Hubb ( is a system that has been used by comparable conferences like SIGGRAPH and SuperComputing. As a team, we looked at a dozen different platforms, with a very deep dive of a final list of four platforms. The decision teams were the general chairs, technical program chairs, and equity, justice and accessibility chairs – with plenty of feedback from others. Considerations included cost, accessibility features, stability, team experience and similar parameters.

Our volunteers are working hard with Executive Events to structure the site, streamline processes and make sure data is moving between all of our systems. SPOILER: things will go wrong. These platforms are often only roughly parallel to what we need. We’re doing everything we can to make the experience great for online participants – but we’re sure problems will arise. When they do, we’ll be there to listen and learn.

We will be using Discord to help build community and connect

Following the work SIGCHI has done in building communities on Discord, we will have a CHI2022 Discord channel where people will be able to interact more informally. That site will be limited to registered members of CHI and will go away after CHI is over. Research in online communities show ephemerality can be a powerful tool. We’ll still be interacting with you over Twitter, Facebook, Instagram and *of course* Hubb. Discord will be for fun and interaction.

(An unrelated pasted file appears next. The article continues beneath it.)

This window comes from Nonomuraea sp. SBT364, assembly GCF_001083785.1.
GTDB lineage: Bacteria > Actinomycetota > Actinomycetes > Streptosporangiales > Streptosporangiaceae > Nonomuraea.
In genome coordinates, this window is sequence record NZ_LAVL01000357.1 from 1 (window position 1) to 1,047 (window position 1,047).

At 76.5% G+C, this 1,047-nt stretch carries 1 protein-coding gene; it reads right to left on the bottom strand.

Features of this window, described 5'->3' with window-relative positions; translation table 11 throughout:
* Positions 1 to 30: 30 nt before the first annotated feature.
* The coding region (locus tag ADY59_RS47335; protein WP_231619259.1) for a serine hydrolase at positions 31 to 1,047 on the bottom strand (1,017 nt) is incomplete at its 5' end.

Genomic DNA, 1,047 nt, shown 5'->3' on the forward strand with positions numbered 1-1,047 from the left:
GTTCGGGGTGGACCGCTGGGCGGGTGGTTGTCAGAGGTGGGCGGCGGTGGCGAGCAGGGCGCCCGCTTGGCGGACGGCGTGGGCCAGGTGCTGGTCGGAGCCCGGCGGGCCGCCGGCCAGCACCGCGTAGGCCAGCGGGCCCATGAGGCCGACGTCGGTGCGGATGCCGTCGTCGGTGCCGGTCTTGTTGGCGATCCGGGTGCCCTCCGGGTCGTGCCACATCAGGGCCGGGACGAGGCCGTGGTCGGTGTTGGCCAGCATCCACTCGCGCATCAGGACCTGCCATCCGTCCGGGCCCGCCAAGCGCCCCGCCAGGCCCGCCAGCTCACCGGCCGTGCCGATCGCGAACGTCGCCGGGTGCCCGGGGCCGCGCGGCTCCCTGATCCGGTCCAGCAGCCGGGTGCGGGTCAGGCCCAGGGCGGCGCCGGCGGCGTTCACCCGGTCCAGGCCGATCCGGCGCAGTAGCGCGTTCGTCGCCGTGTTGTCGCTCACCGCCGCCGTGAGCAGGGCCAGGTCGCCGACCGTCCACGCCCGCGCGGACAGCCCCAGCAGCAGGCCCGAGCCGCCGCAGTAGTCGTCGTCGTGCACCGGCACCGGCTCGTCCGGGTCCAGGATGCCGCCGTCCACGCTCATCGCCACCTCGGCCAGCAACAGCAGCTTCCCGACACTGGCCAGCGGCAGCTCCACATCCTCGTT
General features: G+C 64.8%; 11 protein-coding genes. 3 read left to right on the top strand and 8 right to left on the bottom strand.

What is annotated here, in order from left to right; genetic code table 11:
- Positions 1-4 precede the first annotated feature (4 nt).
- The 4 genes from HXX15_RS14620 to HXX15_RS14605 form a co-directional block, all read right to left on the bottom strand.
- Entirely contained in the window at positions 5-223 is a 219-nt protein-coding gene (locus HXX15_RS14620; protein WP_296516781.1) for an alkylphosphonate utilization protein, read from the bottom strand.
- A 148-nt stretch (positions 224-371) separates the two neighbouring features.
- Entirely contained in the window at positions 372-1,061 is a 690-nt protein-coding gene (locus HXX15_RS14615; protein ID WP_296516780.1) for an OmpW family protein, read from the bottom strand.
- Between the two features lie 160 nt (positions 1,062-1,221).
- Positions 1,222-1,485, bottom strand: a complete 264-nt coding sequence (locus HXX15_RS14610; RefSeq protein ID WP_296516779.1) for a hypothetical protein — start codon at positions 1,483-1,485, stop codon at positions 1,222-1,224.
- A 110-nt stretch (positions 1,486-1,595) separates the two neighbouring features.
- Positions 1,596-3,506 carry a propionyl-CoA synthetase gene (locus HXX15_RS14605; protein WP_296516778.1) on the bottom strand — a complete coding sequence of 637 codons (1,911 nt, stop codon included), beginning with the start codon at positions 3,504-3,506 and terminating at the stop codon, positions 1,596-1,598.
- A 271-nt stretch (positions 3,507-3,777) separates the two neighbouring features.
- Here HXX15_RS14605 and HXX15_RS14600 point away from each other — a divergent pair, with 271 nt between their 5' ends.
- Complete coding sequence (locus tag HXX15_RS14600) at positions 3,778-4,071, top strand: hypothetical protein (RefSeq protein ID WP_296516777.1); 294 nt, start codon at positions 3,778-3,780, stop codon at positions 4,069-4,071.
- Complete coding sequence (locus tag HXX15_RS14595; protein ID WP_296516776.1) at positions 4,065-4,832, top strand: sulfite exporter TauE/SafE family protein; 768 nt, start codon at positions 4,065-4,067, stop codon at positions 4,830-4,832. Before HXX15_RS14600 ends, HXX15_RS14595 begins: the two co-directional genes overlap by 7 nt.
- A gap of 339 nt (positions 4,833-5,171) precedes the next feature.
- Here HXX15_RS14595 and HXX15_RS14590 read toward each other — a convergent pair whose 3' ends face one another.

We’re focusing our efforts on key content experiences

We had been planning to do a CHI preview event (a.k.a. the web exclusive) where some content was to be open and broadcasted a few weeks before the conference. While we were excited to offer a preview event, we decided to move to unlocking and opening some livestreams at the event itself by making them open for anyone to view, whether they are registered or not. Not only will these livestreams energize the conference with outreach, but they will also save time (for our volunteers and presenters) and reduce the overall monetary cost. We still have some details to work here, but we’ve removed references to the pre-conference event from our site. This does not affect the virtual courses and workshops that are scheduled before the main conference.

COVID Updates

At the time of this post, trends in the U.S. are looking decent. We’re now working on implementation details for our health and safety policies. For example, what full vaccination means, how to support testing, and what types of policies exist on the ground. We’ll be posting more about this after we have more conversations with some vendors we are working with.

General Program Hybrid Conference

Registration Now Open

Registration Now Open

We’re excited that registration for CHI2022 is now open for both the in-person conference as well as the online option. Here’s where to register:

A change this year is that we are following the example of CHI2021 in setting differential pricing by geographic region (see list of countries in each category below). We are extending that price reduction to the in-person conference fees in addition to maintaining the differential for the online conference registration rate.

We are still sorting out some of the COVID protocols that will be managed through registration, but we’ll make another announcement when we do.

We look forward to seeing you either online or in New Orleans in just a few months!